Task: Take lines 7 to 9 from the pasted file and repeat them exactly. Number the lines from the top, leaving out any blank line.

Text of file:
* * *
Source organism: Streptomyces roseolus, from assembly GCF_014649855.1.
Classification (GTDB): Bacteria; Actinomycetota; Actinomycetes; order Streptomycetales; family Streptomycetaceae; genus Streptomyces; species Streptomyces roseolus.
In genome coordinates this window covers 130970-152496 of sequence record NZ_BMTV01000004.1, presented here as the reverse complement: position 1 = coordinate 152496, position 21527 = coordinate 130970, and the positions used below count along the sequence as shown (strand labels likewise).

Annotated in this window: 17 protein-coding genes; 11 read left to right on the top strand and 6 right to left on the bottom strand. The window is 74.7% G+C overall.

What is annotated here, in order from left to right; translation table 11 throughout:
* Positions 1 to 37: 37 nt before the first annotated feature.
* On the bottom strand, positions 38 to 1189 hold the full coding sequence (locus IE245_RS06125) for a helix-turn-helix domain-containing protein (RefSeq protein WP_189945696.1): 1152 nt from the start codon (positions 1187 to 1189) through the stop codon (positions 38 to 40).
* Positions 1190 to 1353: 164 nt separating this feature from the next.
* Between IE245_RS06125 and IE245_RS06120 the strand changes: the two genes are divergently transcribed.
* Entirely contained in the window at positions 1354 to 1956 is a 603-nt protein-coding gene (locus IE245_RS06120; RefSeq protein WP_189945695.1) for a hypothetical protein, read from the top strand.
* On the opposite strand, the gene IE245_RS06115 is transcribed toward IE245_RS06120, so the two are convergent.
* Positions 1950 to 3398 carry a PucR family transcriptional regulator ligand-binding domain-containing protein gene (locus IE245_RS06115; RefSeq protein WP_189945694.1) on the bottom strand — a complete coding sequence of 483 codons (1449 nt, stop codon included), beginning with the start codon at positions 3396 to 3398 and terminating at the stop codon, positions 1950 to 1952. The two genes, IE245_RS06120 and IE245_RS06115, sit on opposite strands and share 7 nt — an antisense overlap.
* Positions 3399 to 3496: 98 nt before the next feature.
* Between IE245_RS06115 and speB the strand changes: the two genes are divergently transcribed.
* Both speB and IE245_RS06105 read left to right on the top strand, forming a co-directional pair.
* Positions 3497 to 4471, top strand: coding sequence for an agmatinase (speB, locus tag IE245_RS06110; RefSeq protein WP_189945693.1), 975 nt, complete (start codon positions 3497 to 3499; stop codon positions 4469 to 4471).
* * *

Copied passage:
* On the bottom strand, positions 38 to 1189 hold the full coding sequence (locus IE245_RS06125) for a helix-turn-helix domain-containing protein (RefSeq protein WP_189945696.1): 1152 nt from the start codon (positions 1187 to 1189) through the stop codon (positions 38 to 40).
* Positions 1190 to 1353: 164 nt separating this feature from the next.
* Between IE245_RS06125 and IE245_RS06120 the strand changes: the two genes are divergently transcribed.